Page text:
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Images of the Lunar surface taken and transmitted by LEV-2(SORA-Q).

The lander was photographed upside down on the lunar surface. Credit: JAXA/TOMY Company/Sony Group Corporation/Doshisha

Defying expectations, Japan’s spacecraft, which touched down with unprecedented precision near the Moon’s equator last month, has survived the harsh lunar night and started communicating with Earth again. On Sunday, a command was sent to the Smart Lander for Investigating Moon, or SLIM, and a response was received, according to the Japanese Space Agency (JAXA).

SLIM was not designed to survive the deep cold night on the lunar surface, where temperatures drop below minus 130 degrees Celsius. JAXA’s engineers had remained hopeful that it would make it through the night, says SLIM project manager Shinichiro Sakai, but its message home was “a nice surprise”. “We knew that some of NASA’s Surveyors survived, so we felt we should also have some chance,” he says.

He believes the lander’s communications system, onboard computer and solar panels are working. JAXA announced later on social media that it was attempting to take new images with a multiband spectroscopic camera used to study the composition of rocks.

It’s been a rollercoaster ride for SLIM. Despite a successful on-target landing, JAXA lost contact with SLIM for some days when it rolled upside down. With its solar panels oriented the wrong way, it had only a trickle of energy with which to snap a photo and send it home before lunar night fell. The next lunar sunset for SLIM will take place on Thursday.

During the lunar day, extreme heat also becomes a problem for SLIM. With the Sun high, its radio electronics overheat very quickly and Sakai says the team will need to wait for the temperature to cool later in the week before they restart scientific investigation.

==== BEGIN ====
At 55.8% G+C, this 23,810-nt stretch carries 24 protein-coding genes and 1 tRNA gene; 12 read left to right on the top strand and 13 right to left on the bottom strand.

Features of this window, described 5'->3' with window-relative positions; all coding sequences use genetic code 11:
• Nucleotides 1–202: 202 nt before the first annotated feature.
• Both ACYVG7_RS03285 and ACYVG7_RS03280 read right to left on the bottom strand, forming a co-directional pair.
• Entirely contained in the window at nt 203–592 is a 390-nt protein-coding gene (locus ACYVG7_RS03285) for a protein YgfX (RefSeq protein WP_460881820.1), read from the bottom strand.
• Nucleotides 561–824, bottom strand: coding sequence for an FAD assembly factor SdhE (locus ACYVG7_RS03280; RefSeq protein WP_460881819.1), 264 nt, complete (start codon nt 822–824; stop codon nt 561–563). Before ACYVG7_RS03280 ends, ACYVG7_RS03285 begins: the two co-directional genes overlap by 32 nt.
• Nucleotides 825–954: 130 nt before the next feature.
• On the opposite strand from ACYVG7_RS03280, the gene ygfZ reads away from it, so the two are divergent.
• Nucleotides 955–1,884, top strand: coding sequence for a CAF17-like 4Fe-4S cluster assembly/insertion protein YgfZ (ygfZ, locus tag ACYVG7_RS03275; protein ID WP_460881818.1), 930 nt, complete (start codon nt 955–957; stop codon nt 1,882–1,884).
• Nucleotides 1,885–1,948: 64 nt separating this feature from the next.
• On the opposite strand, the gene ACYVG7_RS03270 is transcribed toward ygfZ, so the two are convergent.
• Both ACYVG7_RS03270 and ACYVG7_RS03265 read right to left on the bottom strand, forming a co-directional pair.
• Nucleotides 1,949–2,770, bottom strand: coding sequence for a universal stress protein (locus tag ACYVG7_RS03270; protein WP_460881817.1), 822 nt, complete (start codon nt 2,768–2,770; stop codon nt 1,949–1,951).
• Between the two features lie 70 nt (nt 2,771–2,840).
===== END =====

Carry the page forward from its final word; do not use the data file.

Electronic circuit boards can fail when they get too warm or cold, because they are built with different materials and the materials have different contraction rates, says Simeon Barber, a planetary scientist from Open University in Milton Keynes, UK. “It can generate significant twisting and stretching forces, and cause components or joints to crack or be pulled apart,” he says.

Both SLIM and the US spacecraft Odysseus, which made history last week by becoming the first privately built Moon-lander to complete a soft touchdown, experienced issues with landing positions. “Landing on the Moon is as difficult as it has always been,” says Barber.

The two recent spacecraft were built within many constraints, in particular cost, which places limits on their size and technology. “The two landers got almost everything right, but went awry at the last moments,” he says.

However the teams have obtained lots of data that will inform future attempts. “The best way to land successfully is to keep trying and to learn from previous attempts,” says Barber.

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